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SummaryDoes not compute
The Good* Strong atmosphere
* Compelling, thought-provoking storyline
* Great ambient music and decent voice acting
The Bad* Terrible combat system
* Mediocre platforming
* Poor puzzle design
The Bottom LineThe Fall is a 2D platform adventure game. Largely a one-man effort from Canadian developer Over the Moon Games, this is the developer’s debut title and the first in a trilogy of story-driven games. Taking elements from Flashback, Metroid, and Monkey Island alike, this mix of genres attempts to tell an ambitious sci-fi story about artificial intelligence in a grim future. However, for as much as it succeeds, it gets a lot of things very wrong.
The Fall is set in the far future on an unknown planet. In the game’s intro, Colonel Joseph Simmons, a space marine, becomes unconscious and crash-lands on an unknown alien planet. However, you the player aren’t controlling Simmons, but rather the AI of the suit: Autonomous Robotic Interface Device, or ARID for short. One of ARID’s primary functions is to protect the unconscious pilot. With no choice but to seek help, she sets out to explore and find medical help for the pilot inside of the suit.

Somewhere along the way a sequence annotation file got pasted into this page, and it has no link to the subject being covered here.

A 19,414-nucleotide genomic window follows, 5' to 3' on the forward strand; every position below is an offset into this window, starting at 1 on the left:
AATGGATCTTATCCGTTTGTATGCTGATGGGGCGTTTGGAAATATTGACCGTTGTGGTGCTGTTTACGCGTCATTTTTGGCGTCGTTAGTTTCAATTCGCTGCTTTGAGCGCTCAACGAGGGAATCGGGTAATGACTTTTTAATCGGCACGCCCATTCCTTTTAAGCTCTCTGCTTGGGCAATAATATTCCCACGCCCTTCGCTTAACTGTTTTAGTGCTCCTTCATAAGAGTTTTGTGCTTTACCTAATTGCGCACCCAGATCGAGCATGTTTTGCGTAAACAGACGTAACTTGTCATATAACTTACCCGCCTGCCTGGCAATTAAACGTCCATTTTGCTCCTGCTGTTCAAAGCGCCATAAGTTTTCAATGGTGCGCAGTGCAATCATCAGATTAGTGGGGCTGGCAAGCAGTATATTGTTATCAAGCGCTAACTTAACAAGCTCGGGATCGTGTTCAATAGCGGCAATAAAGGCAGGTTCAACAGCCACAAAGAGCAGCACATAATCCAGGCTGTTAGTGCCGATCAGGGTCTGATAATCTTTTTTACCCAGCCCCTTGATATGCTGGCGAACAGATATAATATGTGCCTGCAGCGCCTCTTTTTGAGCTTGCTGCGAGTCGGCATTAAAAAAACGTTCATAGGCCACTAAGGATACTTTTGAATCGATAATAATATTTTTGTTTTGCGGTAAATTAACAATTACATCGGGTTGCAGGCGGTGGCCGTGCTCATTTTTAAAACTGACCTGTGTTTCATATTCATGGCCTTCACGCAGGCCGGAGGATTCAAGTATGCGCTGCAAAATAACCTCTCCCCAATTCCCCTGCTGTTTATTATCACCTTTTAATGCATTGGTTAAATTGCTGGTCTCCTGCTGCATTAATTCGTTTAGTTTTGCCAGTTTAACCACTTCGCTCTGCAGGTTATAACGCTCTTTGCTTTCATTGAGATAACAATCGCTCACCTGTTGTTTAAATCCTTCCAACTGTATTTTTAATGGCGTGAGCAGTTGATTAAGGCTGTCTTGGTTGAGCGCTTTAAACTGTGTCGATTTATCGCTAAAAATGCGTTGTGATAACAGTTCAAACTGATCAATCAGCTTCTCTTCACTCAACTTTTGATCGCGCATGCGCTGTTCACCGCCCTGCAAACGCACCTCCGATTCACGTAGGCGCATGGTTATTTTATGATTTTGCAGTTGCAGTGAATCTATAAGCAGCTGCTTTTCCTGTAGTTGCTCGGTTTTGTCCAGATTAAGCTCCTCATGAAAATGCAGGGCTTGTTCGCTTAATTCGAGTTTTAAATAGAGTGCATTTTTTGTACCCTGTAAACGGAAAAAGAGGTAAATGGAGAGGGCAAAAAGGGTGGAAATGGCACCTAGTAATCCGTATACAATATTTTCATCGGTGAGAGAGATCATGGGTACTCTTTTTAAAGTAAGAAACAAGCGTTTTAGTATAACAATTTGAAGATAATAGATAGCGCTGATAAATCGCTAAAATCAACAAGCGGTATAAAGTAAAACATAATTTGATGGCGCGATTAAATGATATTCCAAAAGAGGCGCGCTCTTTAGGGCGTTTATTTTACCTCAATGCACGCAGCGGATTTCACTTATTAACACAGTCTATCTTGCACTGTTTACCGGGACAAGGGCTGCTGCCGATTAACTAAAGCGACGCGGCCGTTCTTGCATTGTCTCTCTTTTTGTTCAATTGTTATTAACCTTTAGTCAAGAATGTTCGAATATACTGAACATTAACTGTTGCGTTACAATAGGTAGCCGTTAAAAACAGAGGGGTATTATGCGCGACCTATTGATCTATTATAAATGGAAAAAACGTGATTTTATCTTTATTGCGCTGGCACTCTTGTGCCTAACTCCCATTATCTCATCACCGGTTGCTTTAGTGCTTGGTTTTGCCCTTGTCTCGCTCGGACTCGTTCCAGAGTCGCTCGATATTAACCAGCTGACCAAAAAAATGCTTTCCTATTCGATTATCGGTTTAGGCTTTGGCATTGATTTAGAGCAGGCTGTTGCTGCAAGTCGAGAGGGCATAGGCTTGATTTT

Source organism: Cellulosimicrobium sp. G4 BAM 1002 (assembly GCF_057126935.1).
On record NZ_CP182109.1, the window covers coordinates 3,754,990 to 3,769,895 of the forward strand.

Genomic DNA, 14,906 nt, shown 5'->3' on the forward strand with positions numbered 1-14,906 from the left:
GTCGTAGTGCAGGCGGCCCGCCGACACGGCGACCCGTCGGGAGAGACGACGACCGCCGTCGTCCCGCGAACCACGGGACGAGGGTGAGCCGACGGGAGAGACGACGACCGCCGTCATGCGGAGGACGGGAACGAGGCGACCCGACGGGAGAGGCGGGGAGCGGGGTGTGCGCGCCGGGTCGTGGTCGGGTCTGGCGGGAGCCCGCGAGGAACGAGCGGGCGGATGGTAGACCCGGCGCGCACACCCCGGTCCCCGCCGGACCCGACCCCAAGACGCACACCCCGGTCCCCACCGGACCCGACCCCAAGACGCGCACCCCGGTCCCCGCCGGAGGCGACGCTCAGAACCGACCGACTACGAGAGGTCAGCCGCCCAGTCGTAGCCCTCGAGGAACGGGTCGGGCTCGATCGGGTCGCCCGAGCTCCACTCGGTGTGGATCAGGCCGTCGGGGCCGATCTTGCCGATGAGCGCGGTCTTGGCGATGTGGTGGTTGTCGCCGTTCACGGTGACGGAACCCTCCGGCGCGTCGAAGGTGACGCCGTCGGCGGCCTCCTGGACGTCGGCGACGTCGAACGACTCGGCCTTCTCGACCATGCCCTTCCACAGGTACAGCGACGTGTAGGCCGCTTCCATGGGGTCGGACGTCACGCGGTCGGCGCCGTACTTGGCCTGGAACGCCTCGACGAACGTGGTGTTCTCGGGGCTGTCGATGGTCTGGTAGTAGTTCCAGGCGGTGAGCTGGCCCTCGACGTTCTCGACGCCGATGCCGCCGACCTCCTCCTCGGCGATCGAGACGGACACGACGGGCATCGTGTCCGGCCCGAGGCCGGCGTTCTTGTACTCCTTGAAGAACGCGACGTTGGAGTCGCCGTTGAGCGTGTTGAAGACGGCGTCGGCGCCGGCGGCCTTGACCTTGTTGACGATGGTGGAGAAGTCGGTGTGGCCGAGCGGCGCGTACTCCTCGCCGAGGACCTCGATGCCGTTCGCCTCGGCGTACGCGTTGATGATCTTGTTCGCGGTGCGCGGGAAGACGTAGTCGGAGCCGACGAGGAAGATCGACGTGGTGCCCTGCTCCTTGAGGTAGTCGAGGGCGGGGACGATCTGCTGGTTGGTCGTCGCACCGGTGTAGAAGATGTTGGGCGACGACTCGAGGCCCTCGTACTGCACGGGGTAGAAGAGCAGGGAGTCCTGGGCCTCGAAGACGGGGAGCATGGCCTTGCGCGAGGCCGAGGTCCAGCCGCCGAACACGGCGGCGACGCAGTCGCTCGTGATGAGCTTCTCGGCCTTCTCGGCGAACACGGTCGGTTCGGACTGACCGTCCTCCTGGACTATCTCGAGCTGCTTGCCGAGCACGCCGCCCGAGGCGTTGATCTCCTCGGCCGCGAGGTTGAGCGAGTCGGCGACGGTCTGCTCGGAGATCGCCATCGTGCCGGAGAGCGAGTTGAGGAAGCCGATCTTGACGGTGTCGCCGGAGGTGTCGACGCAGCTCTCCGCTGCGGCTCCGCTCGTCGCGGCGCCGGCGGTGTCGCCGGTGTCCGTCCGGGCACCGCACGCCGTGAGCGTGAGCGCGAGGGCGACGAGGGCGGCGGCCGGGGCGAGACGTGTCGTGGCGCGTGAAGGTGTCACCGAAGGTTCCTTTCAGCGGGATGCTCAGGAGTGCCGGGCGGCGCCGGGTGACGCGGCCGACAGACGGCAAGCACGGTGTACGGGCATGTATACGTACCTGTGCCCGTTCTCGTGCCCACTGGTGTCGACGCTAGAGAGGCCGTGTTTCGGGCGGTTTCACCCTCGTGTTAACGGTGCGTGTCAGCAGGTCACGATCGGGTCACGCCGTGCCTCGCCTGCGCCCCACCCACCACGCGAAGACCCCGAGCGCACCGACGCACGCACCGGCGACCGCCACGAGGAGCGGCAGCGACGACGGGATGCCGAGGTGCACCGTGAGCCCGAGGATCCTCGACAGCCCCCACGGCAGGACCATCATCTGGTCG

As most of ARID’s functions have been disabled due to safety reasons, the only way to activate them is to put herself, and Simmons, in mortal danger. In doing so, however, she ends up bending her parameters and adapting in order to help Simmons, and this leads to the game’s main ethical questions: How far should the “limitations” on artificial intelligence be placed? To what extent should an AI be able to adapt in order to follow certain rules? Should an AI be accepted as a machine or as a life of its own? These questions eventually lead to a satisfying, excellent twist ending that will almost certainly have you wanting to play this game’s sequel, despite the game’s numerous problems.
The Fall has a terrific presentation, running on Unity and using a mixure of 3D characters with 2D backgrounds to create a very pleasing look. The environments are often dark with minimalistic lighting and jagged, angular designs. Dust particles and spores often fill the rooms, lending you to speculate on what must have taken place in the facility. The background textures are just detailed enough to give you a sense of what the facility looks like, yet are largely bathed in shadow, creating an unsettling effect reminiscent of Playdead’s classic cinematic platformers.
Similarly, the game’s dark, ambient soundscape contributes greatly to the atmosphere. At one point, the game’s soundtrack sent chills down my spine even though nothing was actually happening. The game’s music picks up considerably during combat situations, and its here where the sound design is slightly unimpressive. The sounds seem to be pulled straight out of generic sci-fi sound libraries. Thankfully, the voice acting is more than good enough to round out the package.